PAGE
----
The Importance of Managing Customs Data Elements Upstream

Written by Nicolaas Beehler
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3 minute read


Like salmon swimming up the river to find a place to spawn, it benefits importers to look at the flow of shipments, ultimately to move upstream to gather relevant data. If you wait until the last minute to get something done, it can feel like a tidal wave of activity coming at you.

You may ultimately see delays in the customs clearance of your shipment, for example. Even if you manage to hustle to pull everything together in a frenzied rush, is that the best mode to conduct an organized work process? 

For importers in control of moving goods through customs at the country of import, it’s important to organize the data elements of the products moving into the country as early as possible. Often called a parts database, item list, or SKU repository, this is an essential step to stay organized.

Some of the most common key attributes to organize in a parts database include:

  • Product ID (Item #, SKU, Style #)
  • Commercial Description
  • HS/HTS Code (classification of the item)
  • Country of Origin
  • Free Trade Agreement applicability
  • Anti-dumping case or other additional duty flags
  • Participating Government Agency data elements

Many systems exist that give you a platform to get organized with managing product/SKU data. We see many importers who started with a spreadsheet and are looking for something as an improvement.

Even companies who have what most would call a modern system (an ERP, like SAP or equivalent), often are lacking the right fields and access to HTS content to make the system work for their needs.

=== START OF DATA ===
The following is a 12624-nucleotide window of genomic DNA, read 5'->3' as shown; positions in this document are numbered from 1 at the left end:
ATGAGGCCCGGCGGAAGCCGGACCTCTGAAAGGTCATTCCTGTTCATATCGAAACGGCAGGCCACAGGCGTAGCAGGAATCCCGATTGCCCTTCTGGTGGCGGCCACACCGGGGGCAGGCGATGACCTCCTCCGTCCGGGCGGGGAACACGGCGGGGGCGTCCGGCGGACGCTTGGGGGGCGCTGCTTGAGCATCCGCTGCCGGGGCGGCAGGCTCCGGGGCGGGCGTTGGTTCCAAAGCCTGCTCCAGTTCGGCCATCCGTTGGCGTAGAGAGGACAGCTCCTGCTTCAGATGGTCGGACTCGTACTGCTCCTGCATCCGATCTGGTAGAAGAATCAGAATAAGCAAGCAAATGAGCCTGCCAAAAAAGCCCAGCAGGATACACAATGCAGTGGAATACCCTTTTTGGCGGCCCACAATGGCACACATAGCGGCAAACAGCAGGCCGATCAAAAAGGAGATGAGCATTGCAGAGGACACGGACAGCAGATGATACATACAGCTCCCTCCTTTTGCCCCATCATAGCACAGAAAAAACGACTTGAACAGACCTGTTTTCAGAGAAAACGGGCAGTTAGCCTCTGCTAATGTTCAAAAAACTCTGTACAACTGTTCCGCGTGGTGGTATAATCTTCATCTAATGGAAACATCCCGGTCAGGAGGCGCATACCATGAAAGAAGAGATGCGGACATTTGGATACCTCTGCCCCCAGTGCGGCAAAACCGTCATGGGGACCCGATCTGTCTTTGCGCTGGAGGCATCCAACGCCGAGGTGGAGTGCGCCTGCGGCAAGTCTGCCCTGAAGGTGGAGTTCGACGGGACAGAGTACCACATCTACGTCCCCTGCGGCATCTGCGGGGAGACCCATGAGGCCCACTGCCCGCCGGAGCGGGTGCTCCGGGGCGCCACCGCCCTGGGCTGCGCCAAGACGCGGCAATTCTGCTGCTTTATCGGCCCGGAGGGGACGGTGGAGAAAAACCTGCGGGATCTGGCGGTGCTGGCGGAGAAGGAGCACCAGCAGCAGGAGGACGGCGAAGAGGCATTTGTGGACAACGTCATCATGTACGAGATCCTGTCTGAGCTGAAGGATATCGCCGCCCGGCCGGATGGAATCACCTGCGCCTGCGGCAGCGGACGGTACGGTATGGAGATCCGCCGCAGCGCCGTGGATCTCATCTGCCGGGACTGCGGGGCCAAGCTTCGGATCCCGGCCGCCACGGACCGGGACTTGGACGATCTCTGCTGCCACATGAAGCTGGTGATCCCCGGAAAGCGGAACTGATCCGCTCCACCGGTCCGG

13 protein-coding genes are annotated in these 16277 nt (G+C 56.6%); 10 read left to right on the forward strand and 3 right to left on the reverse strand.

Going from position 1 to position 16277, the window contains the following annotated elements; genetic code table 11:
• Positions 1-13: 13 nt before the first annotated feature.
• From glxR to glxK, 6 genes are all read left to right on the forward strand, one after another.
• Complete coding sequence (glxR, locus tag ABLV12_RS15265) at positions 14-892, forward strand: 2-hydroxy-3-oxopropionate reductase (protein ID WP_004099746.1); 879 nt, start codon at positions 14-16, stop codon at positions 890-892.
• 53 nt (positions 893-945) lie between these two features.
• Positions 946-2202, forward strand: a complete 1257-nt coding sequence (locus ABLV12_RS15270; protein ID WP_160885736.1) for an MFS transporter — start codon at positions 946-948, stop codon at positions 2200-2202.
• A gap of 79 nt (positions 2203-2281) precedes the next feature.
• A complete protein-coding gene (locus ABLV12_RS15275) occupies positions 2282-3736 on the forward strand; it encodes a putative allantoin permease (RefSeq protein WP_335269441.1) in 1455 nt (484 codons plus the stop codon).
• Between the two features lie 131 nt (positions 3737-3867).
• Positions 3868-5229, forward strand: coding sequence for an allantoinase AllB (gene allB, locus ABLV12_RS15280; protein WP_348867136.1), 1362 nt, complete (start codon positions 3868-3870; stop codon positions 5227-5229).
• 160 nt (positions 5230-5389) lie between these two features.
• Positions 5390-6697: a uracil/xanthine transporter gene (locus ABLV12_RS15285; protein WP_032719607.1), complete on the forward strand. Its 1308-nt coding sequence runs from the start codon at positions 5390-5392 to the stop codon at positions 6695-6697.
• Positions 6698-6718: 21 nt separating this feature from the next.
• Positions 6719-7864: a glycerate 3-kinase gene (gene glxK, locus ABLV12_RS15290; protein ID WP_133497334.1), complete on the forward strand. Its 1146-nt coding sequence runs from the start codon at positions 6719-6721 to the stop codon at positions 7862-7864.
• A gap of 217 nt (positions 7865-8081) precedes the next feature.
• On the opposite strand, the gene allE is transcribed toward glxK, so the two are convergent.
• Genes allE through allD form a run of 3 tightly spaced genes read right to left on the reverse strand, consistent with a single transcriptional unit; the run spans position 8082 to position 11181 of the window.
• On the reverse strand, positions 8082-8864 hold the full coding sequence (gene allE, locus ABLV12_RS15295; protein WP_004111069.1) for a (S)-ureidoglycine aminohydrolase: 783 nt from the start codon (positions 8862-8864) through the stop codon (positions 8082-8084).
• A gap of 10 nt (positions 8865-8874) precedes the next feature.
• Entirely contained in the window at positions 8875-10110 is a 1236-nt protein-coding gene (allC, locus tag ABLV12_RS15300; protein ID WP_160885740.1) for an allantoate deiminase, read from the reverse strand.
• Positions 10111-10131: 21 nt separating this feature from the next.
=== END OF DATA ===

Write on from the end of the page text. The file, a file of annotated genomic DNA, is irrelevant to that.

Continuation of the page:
As a web-based system, Tradeflow offers a great location to manage the data elements. It is designed to help importers and exporters manage the data necessary to move goods. 

As a centralized database, authenticated users can conveniently add and update product/SKU records. With the ability to run reports and define work queues to complete the required fields, companies can start to build standardized processes for how and when data elements are added.

Watch our video on Tradeflow to learn more

Further, there are various ways to identify the product/SKU data that should load into Tradeflow. One method is to leverage purchase order (PO) data issued to suppliers. PO data is typically issued at least weeks, if not months before goods will ship into their destination country.

By digitally scraping off the item information from POs (often with other details, like a product description, the buyer, division, etc.), this information loads into the system in a very upstream manner. This gives ample time to start assessing and collecting the necessary customs data elements.

Other data sources exist too as options, besides POs. A good starting point is to follow the “breadcrumb trail” up the product procurement process to the earliest point where a product is defined as a sell-able product that is almost certainly going to cross a border later.

However, it is also a balancing act, because if you go too far upstream, you may start loading more products into the system than is necessary, wasting valuable customs compliance resource time on products that never ship.

Where necessary, if an importer needs help on a classification or assessing other attributes, they can assign products to an outside consultant, like Tradewin. With automatic tracking of updates, the importer can rest assured there is an audit trail of activity to reference later if needed.

The ultimate goal – product SKU “nirvana”, if you will – is to go from a reactive state of mind, under a lot of time pressure, to a proactive state, leaving plenty of time to make the right decisions. 

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Blog was originally posted on July 24, 2019 8 AM

Topics: Customs

Nicolaas Beehler

Written by Nicolaas Beehler

As Director of Tradeflow®️, Nicolaas helps companies navigate the complexity of international trade regulations. With Tradeflow, he assists companies to efficiently cross customs borders through the aid of software. This requires a focus on the trade data tied to the physical movement of goods.

3 minute read